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Developing biostimulants from agro-food and industrial by-products

Lin Xu (UGent) and Danny Geelen (UGent)
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Abstract
In modern agriculture, seeking eco-friendly ways to promote plant growth and enhance crop productivity is of priority. Biostimulants are a group of substances from natural origin that contribute to boosting plant yield and nutrient uptake, while reducing the dependency on chemical fertilizers. Developing biostimulants from by-products paves the path to waste recycling and reduction, generating benefits for growers, food industry, registration and distribution companies, as well as consumers. The criteria to select designated by-products for valorizing as biostimulant are: absence of pesticide residue, low cost of collection and storage, sufficient supply and synergy with other valorization paths. Over the years, projects on national and international levels such as NOSHAN, SUNNIVA, and Bio2Bio have been initiated (i) to explore valorization of by-products for food and agriculture industries; (ii) to investigate mode of action of biostimulants from organic waste streams. Several classes of waste-derived biostimulants or raw organic material with biostimulant components were shown to be effective in agriculture and horticulture, including vermicompost, composted urban waste, sewage sludge, protein hydrolysate, and chitin/chitosan derivatives. As the global market for biostimulants continues to rise, it is expected that more research and development will expand the list of biostimulants from by-products. Global nutrient imbalance also requires biostimulant to be developed for targeted market. Here, we review examples of biostimulants derived from agricultural by-products and discuss why agricultural biomass is a particularly valuable source for the development of new agrochemical products.
Keywords
biofertilizer, agrochemical, organic waste stream, bio-economy, sustainable farming, plant extract, ZEA-MAYS L., SEWAGE-SLUDGE, VERMICOMPOST LEACHATE, PLANT BIOSTIMULANTS, AGROINDUSTRIAL RESIDUES, PROTEIN HYDROLYSATE, CHLOROPHYLL CONTENT, HUMIC SUBSTANCES, SOIL FERTILITY, FRUIT-QUALITY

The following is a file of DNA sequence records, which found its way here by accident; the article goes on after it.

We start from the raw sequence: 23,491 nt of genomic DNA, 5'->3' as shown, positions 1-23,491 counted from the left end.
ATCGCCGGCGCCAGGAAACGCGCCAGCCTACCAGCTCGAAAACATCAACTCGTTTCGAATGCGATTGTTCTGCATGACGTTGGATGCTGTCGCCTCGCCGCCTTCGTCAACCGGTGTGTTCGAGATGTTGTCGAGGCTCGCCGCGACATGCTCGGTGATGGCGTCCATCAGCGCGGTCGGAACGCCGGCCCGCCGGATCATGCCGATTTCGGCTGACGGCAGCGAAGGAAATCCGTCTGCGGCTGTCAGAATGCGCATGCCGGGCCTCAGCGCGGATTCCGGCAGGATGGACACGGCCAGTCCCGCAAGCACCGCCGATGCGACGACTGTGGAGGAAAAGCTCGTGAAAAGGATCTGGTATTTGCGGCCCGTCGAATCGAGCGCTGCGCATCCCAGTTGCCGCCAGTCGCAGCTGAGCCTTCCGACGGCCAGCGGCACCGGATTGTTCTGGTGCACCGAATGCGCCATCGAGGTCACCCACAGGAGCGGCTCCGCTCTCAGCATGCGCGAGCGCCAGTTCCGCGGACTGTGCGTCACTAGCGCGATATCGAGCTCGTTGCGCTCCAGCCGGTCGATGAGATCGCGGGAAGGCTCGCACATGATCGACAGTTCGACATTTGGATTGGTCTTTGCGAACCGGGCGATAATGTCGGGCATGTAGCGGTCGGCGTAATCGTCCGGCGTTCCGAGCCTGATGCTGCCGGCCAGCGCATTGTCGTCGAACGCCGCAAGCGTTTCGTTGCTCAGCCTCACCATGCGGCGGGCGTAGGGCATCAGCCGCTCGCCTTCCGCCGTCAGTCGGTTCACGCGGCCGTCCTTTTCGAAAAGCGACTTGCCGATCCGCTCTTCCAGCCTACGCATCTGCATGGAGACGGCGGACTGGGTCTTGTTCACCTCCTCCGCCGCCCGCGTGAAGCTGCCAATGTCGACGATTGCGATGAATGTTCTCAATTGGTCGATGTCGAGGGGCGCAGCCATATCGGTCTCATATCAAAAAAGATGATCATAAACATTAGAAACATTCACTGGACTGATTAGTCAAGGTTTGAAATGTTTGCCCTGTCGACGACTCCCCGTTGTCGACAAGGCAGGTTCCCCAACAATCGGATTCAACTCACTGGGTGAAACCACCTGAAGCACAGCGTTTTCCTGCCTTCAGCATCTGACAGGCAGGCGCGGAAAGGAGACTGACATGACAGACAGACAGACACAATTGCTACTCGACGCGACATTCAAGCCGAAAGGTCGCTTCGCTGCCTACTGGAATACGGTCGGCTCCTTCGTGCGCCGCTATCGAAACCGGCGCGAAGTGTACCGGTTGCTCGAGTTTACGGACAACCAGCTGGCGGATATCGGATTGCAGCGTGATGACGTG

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Citation

Please use this url to cite or link to this publication:

Chicago
Xu, Lin, and Danny Geelen. 2018. “Developing Biostimulants from Agro-food and Industrial By-products.” Frontiers in Plant Science 9.
APA
Xu, Lin, & Geelen, D. (2018). Developing biostimulants from agro-food and industrial by-products. FRONTIERS IN PLANT SCIENCE, 9.
Vancouver
1.
Xu L, Geelen D. Developing biostimulants from agro-food and industrial by-products. FRONTIERS IN PLANT SCIENCE. 2018;9.
MLA
Xu, Lin, and Danny Geelen. “Developing Biostimulants from Agro-food and Industrial By-products.” FRONTIERS IN PLANT SCIENCE 9 (2018): n. pag. Print.
@article{8578968,
  abstract     = {In modern agriculture, seeking eco-friendly ways to promote plant growth and enhance crop productivity is of priority. Biostimulants are a group of substances from natural origin that contribute to boosting plant yield and nutrient uptake, while reducing the dependency on chemical fertilizers. Developing biostimulants from by-products paves the path to waste recycling and reduction, generating benefits for growers, food industry, registration and distribution companies, as well as consumers. The criteria to select designated by-products for valorizing as biostimulant are: absence of pesticide residue, low cost of collection and storage, sufficient supply and synergy with other valorization paths. Over the years, projects on national and international levels such as NOSHAN, SUNNIVA, and Bio2Bio have been initiated (i) to explore valorization of by-products for food and agriculture industries; (ii) to investigate mode of action of biostimulants from organic waste streams. Several classes of waste-derived biostimulants or raw organic material with biostimulant components were shown to be effective in agriculture and horticulture, including vermicompost, composted urban waste, sewage sludge, protein hydrolysate, and chitin/chitosan derivatives. As the global market for biostimulants continues to rise, it is expected that more research and development will expand the list of biostimulants from by-products. Global nutrient imbalance also requires biostimulant to be developed for targeted market. Here, we review examples of biostimulants derived from agricultural by-products and discuss why agricultural biomass is a particularly valuable source for the development of new agrochemical products.},
  articleno    = {1567},
  author       = {Xu, Lin and Geelen, Danny},
  issn         = {1664-462X},
  journal      = {FRONTIERS IN PLANT SCIENCE},
  language     = {eng},
  pages        = {13},
  title        = {Developing biostimulants from agro-food and industrial by-products},
  url          = {http://dx.doi.org/10.3389/fpls.2018.01567},
  volume       = {9},
  year         = {2018},
}

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